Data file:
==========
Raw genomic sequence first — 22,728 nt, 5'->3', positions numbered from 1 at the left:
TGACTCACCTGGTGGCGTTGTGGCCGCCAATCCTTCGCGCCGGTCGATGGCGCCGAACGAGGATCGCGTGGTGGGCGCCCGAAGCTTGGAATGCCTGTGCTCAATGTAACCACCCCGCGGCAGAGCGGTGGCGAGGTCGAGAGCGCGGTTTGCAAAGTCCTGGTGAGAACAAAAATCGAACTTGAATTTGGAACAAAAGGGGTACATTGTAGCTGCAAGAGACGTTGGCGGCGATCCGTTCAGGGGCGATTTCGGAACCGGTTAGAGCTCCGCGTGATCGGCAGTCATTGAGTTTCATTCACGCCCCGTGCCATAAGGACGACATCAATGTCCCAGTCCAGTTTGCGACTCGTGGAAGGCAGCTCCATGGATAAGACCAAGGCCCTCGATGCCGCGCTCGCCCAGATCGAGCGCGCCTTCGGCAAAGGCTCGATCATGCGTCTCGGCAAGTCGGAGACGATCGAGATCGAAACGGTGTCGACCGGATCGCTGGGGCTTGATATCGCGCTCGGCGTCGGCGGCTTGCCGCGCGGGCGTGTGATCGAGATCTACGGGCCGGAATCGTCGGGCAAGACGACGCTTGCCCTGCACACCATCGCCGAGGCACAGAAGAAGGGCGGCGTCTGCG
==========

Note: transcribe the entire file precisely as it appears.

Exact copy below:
Raw genomic sequence first — 22,728 nt, 5'->3', positions numbered from 1 at the left:
TGACTCACCTGGTGGCGTTGTGGCCGCCAATCCTTCGCGCCGGTCGATGGCGCCGAACGAGGATCGCGTGGTGGGCGCCCGAAGCTTGGAATGCCTGTGCTCAATGTAACCACCCCGCGGCAGAGCGGTGGCGAGGTCGAGAGCGCGGTTTGCAAAGTCCTGGTGAGAACAAAAATCGAACTTGAATTTGGAACAAAAGGGGTACATTGTAGCTGCAAGAGACGTTGGCGGCGATCCGTTCAGGGGCGATTTCGGAACCGGTTAGAGCTCCGCGTGATCGGCAGTCATTGAGTTTCATTCACGCCCCGTGCCATAAGGACGACATCAATGTCCCAGTCCAGTTTGCGACTCGTGGAAGGCAGCTCCATGGATAAGACCAAGGCCCTCGATGCCGCGCTCGCCCAGATCGAGCGCGCCTTCGGCAAAGGCTCGATCATGCGTCTCGGCAAGTCGGAGACGATCGAGATCGAAACGGTGTCGACCGGATCGCTGGGGCTTGATATCGCGCTCGGCGTCGGCGGCTTGCCGCGCGGGCGTGTGATCGAGATCTACGGGCCGGAATCGTCGGGCAAGACGACGCTTGCCCTGCACACCATCGCCGAGGCACAGAAGAAGGGCGGCGTCTGCG